Google’s smart home speakers used to bear the Google Home name. But these days Google Home is a much wider term that encompasses the entire Google smart home ecosystem and these smart home devices have been rebranded as Google Nest.
Google Home is still the name of the app you download on your phone to get Google-compatible smart home gear working.
But what Google Home gear should you get? There are thousands of products that work with Google Home, including favourites like Philips Hue lights and Arlo Pro cameras, so we’re just going to take a whistle-stop tour of the in-house stuff.
Strap in to check out the Google Home products Google and the companies it owns make.
The best Google Nest devices to buy today
Google Nest Mini
The Nest Mini is perhaps the classiest of budget smart speakers. It’s less of a show-off than the latest Echo Dot, and significantly more affordable than a HomePod mini.
Operation LEDs fire through the smart-looking fabric grille and the Nest Mini has three mics to pick up voice commands. A single 40mm driver fires sound upwards, so you can position it just about anywhere you like.
Given 40mm is the size of standard headphone drivers, the sound quality is pretty decent too. Where first-generation mini smart speakers like the Echo Dot were pretty useless for music, this one has a surprisingly OK amount of bass.
Google Nest Audio
The largest dedicated smart speaker Google makes at the moment really isn’t all that large. It’s the 17.5cm tall Nest Audio that, at under 8cm deep, is dead easy to fit into small slivers of spare space around your home.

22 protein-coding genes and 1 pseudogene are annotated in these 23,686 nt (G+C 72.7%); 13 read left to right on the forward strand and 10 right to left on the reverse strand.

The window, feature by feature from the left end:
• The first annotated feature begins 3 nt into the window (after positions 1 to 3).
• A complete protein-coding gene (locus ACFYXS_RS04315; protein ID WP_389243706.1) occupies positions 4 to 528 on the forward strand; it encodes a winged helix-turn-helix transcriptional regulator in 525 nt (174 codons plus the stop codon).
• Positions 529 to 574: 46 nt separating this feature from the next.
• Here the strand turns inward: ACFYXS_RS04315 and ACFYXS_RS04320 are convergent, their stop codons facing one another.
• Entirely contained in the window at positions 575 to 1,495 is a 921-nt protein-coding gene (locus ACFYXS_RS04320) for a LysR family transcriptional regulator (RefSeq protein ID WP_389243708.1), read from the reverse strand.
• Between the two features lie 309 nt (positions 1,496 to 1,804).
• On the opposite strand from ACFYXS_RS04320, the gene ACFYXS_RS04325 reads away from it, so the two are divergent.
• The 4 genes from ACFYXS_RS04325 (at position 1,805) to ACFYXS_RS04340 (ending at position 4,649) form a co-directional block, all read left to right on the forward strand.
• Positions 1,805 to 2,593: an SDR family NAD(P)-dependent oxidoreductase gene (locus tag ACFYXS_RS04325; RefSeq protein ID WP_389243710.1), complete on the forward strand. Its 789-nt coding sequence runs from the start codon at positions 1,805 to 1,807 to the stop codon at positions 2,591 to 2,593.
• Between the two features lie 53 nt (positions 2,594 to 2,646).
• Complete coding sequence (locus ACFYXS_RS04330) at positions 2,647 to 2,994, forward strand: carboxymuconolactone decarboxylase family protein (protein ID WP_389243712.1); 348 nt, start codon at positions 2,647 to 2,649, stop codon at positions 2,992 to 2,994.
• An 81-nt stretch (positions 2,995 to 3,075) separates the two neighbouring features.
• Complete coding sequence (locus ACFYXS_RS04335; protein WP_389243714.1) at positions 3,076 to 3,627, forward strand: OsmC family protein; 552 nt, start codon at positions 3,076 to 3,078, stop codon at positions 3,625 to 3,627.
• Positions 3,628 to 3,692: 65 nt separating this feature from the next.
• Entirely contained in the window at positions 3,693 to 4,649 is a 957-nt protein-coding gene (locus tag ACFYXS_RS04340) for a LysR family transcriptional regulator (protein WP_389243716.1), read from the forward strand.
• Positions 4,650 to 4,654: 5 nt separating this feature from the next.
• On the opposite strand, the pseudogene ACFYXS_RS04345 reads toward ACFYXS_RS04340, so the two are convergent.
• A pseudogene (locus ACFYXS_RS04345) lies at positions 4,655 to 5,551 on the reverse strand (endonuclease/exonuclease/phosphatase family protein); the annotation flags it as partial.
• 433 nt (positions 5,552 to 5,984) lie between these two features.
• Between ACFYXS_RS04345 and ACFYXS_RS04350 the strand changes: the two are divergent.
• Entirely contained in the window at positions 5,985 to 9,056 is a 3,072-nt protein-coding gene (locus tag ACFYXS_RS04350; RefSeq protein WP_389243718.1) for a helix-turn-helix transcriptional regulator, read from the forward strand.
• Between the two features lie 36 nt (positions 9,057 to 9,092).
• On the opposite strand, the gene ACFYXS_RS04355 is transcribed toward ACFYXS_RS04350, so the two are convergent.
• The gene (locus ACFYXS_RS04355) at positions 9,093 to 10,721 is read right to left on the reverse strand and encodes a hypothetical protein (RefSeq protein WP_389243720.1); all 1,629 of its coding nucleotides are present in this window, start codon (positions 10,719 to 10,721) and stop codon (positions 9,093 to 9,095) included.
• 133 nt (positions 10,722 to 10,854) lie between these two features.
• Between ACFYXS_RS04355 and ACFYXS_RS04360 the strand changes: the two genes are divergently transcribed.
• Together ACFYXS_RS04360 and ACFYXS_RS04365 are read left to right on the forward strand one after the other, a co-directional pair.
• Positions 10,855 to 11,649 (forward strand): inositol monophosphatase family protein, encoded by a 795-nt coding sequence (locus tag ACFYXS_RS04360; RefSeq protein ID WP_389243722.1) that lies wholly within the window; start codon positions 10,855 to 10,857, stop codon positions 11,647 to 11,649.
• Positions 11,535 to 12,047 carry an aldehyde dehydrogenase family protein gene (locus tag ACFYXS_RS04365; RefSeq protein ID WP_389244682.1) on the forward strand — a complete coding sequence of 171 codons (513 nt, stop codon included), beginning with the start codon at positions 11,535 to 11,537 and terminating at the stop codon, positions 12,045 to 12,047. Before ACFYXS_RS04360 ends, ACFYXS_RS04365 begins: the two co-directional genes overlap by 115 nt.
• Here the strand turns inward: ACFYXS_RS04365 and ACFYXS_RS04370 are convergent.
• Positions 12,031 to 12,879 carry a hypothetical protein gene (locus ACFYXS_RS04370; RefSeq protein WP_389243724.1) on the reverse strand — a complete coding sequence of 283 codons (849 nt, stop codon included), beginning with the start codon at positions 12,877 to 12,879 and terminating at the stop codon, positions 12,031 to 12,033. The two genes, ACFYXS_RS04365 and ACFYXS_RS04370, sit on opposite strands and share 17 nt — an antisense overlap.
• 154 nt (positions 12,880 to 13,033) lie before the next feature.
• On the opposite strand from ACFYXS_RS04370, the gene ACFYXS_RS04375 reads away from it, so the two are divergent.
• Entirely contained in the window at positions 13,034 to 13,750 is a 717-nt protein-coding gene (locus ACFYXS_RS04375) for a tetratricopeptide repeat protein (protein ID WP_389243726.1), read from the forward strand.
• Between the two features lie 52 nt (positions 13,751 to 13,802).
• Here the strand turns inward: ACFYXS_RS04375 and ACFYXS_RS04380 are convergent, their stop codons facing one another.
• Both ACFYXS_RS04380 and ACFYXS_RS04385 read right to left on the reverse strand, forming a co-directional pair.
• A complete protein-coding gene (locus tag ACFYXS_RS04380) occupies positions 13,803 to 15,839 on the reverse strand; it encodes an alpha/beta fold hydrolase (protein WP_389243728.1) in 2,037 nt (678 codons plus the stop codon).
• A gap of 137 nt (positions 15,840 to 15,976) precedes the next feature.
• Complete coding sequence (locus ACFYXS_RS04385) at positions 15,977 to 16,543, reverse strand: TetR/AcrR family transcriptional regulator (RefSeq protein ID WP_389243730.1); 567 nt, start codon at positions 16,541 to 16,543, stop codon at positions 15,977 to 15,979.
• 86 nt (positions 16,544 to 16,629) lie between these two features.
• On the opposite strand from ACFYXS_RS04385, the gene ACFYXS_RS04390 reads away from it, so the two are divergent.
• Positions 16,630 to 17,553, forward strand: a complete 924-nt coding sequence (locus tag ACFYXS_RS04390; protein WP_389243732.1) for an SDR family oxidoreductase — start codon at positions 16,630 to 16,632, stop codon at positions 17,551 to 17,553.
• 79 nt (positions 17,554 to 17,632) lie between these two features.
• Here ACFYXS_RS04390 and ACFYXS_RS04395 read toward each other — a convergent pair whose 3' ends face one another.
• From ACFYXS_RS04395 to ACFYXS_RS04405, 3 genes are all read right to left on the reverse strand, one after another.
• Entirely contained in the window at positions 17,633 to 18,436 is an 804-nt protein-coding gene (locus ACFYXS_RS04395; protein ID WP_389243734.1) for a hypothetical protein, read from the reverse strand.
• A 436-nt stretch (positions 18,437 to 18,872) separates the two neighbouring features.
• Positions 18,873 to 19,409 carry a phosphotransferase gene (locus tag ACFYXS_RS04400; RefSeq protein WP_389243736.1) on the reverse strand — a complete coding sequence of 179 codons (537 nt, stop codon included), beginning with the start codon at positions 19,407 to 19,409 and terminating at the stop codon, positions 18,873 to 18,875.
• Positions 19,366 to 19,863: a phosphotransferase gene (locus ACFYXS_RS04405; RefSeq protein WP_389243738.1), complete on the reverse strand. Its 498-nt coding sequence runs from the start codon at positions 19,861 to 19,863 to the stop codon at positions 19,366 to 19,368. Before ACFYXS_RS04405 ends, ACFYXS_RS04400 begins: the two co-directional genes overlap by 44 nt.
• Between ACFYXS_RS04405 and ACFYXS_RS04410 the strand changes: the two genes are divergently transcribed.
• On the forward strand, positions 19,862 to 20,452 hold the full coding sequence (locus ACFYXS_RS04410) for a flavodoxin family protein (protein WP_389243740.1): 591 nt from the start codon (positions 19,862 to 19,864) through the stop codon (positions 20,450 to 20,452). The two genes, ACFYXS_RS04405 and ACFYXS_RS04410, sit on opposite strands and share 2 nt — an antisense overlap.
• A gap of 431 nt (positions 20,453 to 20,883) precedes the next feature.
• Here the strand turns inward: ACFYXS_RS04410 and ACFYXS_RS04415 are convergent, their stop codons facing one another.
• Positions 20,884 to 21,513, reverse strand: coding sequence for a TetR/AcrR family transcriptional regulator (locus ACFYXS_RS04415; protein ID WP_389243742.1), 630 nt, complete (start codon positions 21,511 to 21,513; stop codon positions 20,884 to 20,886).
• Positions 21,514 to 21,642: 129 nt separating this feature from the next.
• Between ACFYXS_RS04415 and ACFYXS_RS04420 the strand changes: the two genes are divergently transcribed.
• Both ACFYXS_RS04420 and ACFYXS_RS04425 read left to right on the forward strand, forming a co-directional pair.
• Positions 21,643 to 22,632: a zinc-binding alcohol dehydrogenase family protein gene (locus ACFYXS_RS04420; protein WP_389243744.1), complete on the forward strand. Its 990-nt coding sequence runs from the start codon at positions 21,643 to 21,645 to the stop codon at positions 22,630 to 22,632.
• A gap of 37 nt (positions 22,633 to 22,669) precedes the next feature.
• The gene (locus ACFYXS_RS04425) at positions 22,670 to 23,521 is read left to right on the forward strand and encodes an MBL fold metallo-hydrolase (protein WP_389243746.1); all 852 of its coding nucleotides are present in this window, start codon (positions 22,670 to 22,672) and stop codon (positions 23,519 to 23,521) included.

While not an ultra-high-end speaker, its 75mm woofer plus 19mm tweeter combo can pump out music at serious volume, if without quite the bass depth of a Sonos One or Amazon Echo Studio. It’s more suitable for polite listening than parties. But we take this as Google leaving it to the big audio brands to make big and pricey Google Home-compatible speakers.
The Nest Audio is only available in black and grey from some retailers, but Google also makes blue, pink and green versions.
Google Nest Hub
Get a Nest Hub if you want to experience the most Google’s smart home platform has to offer while spending the least amount of cash. It’s a smart speaker and display in one, and yet only costs about as much as a Nest Audio.
The Nest Hub has a 7-inch screen for weather reports, Netflix streaming, a clock view, smart home controls — whatever you want to do with your smart display. Its speaker driver only measures 1.7 inches across, so don’t expect mammoth bass and room-filling audio. But for some podcasts for tunes while you cook dinner or noodle about on your phone? Sure.
Google Nest Hub Max
Google discontinued its hulk of a smart speaker, the Home Max, in 2020, making the Next Hub Max its most well-equipped smart speaker. It’s a proper stereo speaker too, with a pair of tweeters and a 30W 75mm “subwoofer”.
Playing music is just a small fraction of the Nest Hub Max’s goal, mind. It has a 6.5MP camera for video chats. Its 10-inch screen can be used a bit like a miniature TV. And thanks to its broad range of features it’s the best partner for the wider Nest library of smart home gadgets.
One question remains: do you want to announce how “smart” your home is this loudly? It’s no small wallflower. This is a real smart home hub, just as the name promises.
Google Chromecast with Google TV
We tend think of Chromecast as its own beast, not a part of Google Home. But it is, and sometimes it’s the best part. In the latest generation of the dongle you get full Google TV. This means you can download apps and games, and the bundled remote control has a microphone for easy voice commands.